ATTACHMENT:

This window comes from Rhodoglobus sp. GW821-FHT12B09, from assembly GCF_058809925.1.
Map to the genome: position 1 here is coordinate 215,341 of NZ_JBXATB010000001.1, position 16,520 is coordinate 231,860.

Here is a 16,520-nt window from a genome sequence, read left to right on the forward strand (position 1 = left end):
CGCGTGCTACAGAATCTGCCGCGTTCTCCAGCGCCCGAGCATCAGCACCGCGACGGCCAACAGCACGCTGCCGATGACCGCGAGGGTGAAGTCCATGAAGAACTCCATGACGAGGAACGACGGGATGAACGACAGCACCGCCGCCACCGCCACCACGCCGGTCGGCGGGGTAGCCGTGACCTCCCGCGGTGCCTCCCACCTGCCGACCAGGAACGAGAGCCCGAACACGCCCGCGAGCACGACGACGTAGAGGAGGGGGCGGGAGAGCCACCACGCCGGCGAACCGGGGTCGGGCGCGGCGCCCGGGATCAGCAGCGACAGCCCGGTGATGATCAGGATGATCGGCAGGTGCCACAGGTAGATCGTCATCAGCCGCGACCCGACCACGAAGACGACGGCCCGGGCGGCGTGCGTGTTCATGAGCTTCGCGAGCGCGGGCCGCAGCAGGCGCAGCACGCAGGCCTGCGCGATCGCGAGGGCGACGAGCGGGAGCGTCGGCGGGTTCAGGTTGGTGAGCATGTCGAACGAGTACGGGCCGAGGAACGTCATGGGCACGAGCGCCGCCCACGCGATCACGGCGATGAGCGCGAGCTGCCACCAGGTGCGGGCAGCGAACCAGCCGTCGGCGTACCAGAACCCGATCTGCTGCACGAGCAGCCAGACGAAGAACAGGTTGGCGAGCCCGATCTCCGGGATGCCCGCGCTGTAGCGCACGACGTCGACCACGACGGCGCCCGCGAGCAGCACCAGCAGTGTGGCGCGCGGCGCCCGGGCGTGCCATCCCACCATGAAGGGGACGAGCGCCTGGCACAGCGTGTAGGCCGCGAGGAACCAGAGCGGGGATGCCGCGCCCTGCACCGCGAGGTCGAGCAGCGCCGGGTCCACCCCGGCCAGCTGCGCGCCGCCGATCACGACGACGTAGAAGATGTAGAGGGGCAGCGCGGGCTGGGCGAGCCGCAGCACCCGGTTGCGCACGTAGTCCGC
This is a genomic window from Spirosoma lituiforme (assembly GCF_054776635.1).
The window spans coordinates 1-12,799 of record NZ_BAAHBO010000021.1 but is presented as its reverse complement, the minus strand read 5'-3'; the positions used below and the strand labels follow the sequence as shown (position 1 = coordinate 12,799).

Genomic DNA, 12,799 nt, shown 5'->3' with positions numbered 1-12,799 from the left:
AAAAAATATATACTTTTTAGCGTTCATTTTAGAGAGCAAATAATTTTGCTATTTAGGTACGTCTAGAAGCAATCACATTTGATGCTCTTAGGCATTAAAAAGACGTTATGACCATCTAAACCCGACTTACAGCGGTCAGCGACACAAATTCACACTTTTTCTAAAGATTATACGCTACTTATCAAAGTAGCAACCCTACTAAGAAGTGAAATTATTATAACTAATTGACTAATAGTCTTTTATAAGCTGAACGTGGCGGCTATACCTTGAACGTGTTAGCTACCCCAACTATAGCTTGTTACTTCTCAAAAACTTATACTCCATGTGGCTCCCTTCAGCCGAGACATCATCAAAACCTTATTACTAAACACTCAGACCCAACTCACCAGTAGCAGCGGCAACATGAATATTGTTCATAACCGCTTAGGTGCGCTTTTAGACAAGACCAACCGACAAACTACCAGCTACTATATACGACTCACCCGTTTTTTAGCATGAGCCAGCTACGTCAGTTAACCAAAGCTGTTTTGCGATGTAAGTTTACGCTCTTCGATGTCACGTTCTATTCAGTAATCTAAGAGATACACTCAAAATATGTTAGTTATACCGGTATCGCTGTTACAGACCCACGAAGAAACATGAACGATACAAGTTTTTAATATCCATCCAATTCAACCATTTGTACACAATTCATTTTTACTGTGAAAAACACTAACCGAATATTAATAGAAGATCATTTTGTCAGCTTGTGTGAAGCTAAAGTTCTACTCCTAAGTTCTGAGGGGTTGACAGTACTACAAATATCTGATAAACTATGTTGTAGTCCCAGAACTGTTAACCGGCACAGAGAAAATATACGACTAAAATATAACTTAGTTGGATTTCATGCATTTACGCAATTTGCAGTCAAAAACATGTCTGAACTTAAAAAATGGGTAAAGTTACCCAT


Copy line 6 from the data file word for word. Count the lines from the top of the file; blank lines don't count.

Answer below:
The window spans coordinates 1-12,799 of record NZ_BAAHBO010000021.1 but is presented as its reverse complement, the minus strand read 5'-3'; the positions used below and the strand labels follow the sequence as shown (position 1 = coordinate 12,799).